1\section{SSE2 Implementation and Evaluation}\label{sec:SSE2}
     2
     3\paragraph{Implementation Notes.}
     4Our regular expression compiler directly uses the Parabix tool chain
     5to compile regular expression into SSE2-based implementations.
     6Our compiler essentially scripts three other compilers to perform
     7this work: the Parabix character class compiler to determine basic
     8bit stream equations for each of the character classes encountered
     9in a regular expression, the Pablo bitstream equation compiler which
     10converts equations to block-at-a-time C++ code for 128-bit SIMD, and
     11gcc 4.6.3 to generate the binaries.   The Pablo output is combined
     12with a {\tt grep_template.cpp} file that arranges to read input
     13files, break them into segments, and print out or count matches
     14as they are encountered.
     15
     16\paragraph{Comparative Implementations.}
     17We evaluate our bitwise data parallel implementation versus several alternatives.   We report data for two of these: GNU grep version 2.10
     18and nrgrep version 1.12. GNU grep is a popular open-source grep implementation that uses DFAs,
     19as well as heuristics for important special cases.
     20The NFA class is represented by nrgrep, one of the
     21strongest competitors in regular expression matching performance.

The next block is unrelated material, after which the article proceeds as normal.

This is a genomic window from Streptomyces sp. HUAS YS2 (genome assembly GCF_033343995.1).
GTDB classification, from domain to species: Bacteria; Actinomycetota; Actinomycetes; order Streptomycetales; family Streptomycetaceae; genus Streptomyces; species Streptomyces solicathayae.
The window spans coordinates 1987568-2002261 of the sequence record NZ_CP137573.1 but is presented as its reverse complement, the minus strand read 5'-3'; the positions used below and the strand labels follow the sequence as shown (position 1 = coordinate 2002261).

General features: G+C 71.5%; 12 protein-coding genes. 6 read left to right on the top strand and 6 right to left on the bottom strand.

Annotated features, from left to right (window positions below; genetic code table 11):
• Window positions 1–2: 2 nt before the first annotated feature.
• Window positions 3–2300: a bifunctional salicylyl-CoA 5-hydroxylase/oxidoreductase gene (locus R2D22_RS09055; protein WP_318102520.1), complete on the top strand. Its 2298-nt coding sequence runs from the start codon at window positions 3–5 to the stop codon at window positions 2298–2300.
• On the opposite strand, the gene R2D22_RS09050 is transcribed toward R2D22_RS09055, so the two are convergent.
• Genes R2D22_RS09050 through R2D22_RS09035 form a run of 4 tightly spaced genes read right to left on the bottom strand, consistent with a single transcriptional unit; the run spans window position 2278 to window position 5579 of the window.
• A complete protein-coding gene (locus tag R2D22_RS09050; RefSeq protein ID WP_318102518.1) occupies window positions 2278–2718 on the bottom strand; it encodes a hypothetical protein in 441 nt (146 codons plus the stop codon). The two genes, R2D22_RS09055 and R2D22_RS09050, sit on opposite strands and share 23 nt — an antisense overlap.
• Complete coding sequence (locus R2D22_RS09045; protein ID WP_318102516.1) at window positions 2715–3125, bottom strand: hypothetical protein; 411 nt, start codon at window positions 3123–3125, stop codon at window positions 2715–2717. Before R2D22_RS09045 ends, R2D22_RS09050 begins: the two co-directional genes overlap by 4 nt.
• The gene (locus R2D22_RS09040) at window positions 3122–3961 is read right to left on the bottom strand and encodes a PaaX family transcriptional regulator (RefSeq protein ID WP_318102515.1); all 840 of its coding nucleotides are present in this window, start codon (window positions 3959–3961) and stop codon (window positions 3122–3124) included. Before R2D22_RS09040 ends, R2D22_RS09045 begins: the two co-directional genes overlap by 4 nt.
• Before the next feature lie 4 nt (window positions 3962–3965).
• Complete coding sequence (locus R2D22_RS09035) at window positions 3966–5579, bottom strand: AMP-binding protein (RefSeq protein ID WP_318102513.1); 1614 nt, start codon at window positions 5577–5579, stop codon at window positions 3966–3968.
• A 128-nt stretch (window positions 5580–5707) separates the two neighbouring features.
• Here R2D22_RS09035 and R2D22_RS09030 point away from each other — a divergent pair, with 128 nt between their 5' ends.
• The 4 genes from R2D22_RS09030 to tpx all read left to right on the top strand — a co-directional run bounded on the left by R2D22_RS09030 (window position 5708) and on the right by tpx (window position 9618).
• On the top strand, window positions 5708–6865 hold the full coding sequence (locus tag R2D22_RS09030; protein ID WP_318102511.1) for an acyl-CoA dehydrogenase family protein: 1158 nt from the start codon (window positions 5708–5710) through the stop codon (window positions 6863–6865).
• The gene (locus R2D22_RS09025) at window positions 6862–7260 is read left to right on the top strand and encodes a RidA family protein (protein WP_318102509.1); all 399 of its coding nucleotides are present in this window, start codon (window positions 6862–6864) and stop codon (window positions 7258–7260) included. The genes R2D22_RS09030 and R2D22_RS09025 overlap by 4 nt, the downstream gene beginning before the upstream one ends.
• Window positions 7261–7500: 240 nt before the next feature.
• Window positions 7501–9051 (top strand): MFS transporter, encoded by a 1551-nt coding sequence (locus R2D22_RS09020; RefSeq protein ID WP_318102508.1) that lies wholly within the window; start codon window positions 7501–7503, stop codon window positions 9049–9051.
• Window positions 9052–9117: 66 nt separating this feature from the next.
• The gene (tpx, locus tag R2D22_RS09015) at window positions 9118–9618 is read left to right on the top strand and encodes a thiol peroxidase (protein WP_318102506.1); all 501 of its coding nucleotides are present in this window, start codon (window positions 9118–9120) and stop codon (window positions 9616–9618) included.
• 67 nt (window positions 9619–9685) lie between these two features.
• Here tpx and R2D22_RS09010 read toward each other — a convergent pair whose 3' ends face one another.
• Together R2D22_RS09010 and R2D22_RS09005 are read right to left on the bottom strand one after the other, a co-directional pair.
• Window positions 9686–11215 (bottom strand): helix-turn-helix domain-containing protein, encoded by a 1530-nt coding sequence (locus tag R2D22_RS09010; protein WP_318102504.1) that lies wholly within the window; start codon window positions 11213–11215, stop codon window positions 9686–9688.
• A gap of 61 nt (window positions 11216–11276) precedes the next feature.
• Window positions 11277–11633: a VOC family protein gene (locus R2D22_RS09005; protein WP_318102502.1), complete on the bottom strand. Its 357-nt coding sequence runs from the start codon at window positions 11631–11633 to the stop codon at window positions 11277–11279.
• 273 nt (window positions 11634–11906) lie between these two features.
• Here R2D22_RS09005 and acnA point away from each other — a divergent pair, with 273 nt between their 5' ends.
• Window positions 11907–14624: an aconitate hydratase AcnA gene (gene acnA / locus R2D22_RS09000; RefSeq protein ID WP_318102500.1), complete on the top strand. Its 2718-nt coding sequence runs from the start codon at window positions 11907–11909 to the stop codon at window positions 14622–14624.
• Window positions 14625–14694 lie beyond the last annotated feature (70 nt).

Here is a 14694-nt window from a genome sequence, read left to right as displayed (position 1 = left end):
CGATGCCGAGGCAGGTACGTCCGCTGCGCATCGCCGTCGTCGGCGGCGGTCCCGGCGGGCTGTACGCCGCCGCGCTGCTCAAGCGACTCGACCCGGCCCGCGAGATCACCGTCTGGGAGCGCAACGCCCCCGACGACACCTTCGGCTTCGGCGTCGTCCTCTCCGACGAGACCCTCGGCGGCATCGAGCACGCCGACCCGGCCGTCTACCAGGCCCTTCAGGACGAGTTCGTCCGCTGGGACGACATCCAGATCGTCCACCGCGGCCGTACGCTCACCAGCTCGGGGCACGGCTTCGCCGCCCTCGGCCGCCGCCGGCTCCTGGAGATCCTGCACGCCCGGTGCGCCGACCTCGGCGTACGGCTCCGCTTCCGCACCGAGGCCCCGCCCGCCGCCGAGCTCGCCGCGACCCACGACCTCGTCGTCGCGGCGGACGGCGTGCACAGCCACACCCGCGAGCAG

22We also considered agrep 3.41 as and alternative NFA-based implementation
     23and pcregrep 8.12 as a backtracking implementation, but do not
     24report data for them.  The agrep implementation does not support
     25some of the common regular expression syntax feature and is limited to
     26patterns of at most 32 characters.   As a backtracking implementation,
     27pcregrep supports more regular expression features, but is not
     28competitive in performance in any example we tested.
     29
     30We performed our SSE2 performance study using an Intel Core i7 quad-core (Sandy Bridge) processor (3.40GHz, 4 physical cores, 8 threads (2 per core), 32+32 kB (per core) L1 cache, 256 kB (per core) L2 cache, 8 MB L3 cache) running the 64-bit version of Ubuntu 12.04 (Linux).
     31
    1932\begin{table*}[htbp]
    2033\begin{center}
     
    3750
    3851
    39 
    40 
    41 
    42 
    43 
    44 \subsection{Comparison}
    45 
    46 Figure \ref{fig:SSECyclesPerByte} shows cycles per byte.  For the three most complicated expressions, the bitstreams implementation had the lowest cycle count.
    47 
    48 For the @ expression, Grep had very slightly better performance than the bitstreams implementation.  The bitstreams implementation has a fair amount of overhead for transposition that hurts relative performance for very simple expressions.